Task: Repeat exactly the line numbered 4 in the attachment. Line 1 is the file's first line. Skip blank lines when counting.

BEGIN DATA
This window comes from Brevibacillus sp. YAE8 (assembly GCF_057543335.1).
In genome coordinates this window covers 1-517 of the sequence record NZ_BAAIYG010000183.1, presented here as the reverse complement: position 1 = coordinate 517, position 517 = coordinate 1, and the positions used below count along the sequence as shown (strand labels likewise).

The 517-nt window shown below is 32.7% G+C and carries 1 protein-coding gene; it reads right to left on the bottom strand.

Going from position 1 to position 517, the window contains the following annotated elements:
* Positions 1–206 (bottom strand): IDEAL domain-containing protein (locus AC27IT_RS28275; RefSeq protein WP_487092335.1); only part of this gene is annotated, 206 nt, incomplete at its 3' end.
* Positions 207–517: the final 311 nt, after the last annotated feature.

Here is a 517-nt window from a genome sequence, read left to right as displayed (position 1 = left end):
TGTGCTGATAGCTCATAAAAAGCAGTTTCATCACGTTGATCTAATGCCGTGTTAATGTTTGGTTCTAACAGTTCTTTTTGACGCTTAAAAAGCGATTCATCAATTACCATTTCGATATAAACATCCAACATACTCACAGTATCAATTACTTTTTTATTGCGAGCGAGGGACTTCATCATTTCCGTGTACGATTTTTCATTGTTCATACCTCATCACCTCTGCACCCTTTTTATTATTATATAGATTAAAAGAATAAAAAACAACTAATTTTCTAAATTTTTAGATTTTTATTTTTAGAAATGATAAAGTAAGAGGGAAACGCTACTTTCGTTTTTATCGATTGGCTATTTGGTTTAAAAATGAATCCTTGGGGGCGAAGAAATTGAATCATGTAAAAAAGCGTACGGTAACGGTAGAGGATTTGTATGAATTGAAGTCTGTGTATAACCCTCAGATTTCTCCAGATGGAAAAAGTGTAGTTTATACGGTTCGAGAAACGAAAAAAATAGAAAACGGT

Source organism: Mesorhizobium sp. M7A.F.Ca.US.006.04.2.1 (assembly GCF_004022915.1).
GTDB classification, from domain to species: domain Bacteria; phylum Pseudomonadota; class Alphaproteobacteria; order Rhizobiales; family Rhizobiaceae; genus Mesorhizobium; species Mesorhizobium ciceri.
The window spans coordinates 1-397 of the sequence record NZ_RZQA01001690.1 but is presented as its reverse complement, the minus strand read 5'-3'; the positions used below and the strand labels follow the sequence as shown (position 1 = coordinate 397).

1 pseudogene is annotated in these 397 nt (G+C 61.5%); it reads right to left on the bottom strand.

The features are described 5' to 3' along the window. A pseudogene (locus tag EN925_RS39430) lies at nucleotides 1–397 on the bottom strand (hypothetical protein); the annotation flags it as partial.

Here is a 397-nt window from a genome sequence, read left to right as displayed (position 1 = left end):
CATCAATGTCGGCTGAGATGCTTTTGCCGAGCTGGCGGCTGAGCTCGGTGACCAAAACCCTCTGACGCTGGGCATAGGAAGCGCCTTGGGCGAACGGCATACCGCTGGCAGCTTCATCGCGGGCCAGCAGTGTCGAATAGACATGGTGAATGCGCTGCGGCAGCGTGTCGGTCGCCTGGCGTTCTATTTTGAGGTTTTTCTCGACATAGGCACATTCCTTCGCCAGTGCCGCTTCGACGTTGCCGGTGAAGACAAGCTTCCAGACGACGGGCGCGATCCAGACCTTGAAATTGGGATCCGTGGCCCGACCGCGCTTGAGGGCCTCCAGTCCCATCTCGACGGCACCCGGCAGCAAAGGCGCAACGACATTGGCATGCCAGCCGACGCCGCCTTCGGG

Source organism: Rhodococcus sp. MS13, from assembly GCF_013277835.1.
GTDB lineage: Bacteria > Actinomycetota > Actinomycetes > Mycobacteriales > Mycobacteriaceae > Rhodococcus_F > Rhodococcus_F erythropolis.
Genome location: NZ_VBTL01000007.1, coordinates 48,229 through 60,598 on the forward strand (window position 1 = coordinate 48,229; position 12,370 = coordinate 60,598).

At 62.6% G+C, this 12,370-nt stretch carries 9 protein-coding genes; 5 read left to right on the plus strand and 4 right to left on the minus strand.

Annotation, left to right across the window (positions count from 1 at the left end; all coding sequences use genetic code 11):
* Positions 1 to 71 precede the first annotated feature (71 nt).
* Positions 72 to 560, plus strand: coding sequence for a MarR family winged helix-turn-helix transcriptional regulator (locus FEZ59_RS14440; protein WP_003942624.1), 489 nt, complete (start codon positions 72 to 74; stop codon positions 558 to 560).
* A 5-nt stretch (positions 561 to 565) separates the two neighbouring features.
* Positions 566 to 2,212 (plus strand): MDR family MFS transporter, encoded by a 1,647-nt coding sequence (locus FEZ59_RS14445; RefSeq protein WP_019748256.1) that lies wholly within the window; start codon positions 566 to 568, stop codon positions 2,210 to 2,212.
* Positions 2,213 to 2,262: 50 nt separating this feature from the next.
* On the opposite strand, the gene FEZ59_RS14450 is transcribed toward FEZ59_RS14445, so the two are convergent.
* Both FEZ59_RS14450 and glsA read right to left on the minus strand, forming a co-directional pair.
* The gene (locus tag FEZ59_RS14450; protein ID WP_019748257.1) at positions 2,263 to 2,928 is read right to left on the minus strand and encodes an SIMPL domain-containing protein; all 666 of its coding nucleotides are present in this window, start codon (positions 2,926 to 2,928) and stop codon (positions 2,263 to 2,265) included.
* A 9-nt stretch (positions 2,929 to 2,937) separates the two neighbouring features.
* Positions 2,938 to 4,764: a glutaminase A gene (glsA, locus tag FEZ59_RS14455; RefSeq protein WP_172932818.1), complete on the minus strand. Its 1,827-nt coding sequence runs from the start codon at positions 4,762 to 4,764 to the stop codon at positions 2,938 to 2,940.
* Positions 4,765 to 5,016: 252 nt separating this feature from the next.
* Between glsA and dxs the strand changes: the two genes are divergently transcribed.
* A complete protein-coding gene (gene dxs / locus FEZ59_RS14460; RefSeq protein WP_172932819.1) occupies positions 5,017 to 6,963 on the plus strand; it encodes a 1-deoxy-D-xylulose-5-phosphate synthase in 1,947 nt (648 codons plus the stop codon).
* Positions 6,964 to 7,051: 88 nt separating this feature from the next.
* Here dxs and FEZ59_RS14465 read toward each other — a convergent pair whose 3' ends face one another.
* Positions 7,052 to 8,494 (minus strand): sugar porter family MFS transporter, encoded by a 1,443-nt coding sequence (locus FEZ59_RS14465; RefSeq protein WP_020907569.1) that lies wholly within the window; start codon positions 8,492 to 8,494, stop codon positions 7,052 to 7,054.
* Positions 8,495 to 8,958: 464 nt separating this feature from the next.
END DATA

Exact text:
Going from position 1 to position 517, the window contains the following annotated elements: